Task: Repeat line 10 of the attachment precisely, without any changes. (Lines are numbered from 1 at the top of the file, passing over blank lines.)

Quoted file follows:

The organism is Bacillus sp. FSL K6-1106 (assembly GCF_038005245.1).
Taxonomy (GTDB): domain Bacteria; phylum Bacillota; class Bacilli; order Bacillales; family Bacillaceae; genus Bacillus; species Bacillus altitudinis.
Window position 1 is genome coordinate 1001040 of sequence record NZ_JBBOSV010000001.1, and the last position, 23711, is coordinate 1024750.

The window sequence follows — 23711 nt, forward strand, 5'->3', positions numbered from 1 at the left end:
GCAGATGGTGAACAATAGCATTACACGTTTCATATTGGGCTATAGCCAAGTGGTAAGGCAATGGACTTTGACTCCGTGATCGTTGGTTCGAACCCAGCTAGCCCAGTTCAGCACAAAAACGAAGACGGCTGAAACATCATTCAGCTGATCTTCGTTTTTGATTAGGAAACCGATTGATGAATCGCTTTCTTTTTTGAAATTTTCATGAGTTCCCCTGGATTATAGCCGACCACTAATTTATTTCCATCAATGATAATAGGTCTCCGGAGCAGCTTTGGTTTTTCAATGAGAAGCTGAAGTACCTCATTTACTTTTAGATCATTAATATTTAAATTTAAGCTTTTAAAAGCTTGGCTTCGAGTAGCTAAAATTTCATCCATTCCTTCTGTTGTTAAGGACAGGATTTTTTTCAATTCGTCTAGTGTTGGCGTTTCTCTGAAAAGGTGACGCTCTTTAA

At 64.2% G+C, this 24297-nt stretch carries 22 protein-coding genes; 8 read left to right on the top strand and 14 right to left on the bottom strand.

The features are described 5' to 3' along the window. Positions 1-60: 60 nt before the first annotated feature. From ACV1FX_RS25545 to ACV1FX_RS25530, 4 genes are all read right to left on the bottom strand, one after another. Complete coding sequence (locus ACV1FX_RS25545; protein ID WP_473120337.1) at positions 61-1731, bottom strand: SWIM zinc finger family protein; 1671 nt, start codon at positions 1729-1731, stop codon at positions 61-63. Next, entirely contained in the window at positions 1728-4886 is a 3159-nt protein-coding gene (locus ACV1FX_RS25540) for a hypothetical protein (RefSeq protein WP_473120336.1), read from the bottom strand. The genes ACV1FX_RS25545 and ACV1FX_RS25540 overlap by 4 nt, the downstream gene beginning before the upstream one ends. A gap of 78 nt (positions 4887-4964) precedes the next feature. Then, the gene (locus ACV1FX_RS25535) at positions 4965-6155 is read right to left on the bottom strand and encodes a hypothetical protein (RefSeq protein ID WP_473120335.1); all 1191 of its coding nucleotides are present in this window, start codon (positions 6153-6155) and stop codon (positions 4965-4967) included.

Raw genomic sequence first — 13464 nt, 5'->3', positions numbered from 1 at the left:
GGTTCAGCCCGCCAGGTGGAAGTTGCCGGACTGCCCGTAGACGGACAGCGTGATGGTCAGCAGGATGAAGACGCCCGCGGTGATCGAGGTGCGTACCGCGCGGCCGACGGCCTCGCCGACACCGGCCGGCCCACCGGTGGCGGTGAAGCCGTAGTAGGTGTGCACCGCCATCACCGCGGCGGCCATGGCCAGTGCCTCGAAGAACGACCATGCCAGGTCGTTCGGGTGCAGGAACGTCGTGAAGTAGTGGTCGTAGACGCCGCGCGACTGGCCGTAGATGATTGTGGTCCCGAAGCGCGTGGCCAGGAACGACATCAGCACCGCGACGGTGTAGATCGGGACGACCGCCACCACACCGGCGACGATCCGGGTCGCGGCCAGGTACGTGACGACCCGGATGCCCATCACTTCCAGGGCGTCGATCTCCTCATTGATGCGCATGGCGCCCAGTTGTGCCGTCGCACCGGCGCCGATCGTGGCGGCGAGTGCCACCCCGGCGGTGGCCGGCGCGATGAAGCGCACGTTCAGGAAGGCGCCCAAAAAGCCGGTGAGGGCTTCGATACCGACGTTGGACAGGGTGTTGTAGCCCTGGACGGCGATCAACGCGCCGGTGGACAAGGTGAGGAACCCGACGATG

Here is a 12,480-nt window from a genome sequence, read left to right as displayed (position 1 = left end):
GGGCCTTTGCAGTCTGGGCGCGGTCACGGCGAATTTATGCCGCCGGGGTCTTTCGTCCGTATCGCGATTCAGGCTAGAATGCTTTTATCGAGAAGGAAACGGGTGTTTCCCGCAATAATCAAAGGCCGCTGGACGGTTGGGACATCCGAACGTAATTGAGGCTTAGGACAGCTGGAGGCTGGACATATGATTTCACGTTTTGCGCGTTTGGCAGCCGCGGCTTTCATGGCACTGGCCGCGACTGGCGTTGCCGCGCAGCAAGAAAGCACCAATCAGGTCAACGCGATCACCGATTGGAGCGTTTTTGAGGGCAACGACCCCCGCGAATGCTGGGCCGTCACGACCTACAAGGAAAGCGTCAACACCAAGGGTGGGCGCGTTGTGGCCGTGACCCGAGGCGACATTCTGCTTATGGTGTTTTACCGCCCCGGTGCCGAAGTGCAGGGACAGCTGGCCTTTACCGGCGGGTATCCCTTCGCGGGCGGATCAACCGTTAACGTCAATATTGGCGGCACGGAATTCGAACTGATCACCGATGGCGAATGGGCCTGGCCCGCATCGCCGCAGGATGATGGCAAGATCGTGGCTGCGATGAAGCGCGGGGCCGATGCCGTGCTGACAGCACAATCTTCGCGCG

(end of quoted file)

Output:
Here is a 12,480-nt window from a genome sequence, read left to right as displayed (position 1 = left end):